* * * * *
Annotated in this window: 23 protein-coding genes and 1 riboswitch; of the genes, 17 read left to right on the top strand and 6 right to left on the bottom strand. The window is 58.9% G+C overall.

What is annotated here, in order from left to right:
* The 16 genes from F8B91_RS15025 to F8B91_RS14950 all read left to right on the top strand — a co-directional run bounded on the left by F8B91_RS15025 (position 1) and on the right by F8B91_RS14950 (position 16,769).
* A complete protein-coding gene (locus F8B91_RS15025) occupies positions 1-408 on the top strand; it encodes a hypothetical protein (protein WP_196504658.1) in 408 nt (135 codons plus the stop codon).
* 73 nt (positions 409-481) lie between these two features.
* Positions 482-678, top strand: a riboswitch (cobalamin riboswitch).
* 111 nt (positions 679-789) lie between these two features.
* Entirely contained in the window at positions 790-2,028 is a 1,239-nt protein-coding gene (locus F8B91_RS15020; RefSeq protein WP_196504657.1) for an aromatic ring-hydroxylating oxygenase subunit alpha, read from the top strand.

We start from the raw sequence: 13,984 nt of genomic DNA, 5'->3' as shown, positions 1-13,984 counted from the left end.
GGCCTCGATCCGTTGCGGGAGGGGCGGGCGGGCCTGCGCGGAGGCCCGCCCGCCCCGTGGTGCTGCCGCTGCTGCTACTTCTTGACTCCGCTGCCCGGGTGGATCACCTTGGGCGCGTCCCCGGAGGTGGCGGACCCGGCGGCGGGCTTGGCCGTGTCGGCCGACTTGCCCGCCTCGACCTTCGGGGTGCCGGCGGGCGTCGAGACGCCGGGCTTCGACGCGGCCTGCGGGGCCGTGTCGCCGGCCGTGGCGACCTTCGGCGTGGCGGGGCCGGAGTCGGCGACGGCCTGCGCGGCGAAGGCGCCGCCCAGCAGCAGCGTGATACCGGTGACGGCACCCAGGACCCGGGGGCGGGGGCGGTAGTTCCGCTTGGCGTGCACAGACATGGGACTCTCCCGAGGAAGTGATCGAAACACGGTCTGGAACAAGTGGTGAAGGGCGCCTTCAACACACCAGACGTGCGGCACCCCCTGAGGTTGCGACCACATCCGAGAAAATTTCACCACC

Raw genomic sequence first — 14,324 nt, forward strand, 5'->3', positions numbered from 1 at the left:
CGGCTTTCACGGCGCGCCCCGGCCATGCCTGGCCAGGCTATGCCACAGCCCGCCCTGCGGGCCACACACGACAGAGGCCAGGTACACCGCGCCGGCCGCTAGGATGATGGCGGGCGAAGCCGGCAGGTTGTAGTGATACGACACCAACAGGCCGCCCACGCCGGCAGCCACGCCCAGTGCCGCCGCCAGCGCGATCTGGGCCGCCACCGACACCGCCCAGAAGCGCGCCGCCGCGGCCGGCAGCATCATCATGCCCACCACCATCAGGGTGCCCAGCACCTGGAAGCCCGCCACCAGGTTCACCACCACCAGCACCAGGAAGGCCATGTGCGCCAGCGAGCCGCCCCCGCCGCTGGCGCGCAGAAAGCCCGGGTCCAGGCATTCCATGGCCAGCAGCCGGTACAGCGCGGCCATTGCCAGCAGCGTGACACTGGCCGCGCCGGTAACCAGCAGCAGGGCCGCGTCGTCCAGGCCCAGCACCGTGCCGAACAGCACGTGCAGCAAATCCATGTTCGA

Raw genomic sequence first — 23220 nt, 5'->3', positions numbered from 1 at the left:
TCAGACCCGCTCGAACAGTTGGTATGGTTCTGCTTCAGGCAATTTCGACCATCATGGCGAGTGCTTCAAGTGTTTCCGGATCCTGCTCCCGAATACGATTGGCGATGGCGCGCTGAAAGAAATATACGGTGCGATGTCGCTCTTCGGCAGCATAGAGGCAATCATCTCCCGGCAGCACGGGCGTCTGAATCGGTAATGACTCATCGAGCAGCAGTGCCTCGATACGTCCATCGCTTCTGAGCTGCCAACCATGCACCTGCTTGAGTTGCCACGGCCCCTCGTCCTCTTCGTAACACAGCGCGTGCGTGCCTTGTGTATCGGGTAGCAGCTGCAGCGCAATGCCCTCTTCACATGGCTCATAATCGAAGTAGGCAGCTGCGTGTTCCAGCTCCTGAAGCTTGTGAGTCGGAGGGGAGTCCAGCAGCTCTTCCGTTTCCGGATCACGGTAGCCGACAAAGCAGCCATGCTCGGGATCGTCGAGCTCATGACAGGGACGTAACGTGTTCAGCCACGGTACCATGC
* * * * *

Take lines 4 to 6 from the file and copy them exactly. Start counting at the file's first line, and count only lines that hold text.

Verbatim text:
* A complete protein-coding gene (locus F8B91_RS15025) occupies positions 1-408 on the top strand; it encodes a hypothetical protein (protein WP_196504658.1) in 408 nt (135 codons plus the stop codon).
* 73 nt (positions 409-481) lie between these two features.
* Positions 482-678, top strand: a riboswitch (cobalamin riboswitch).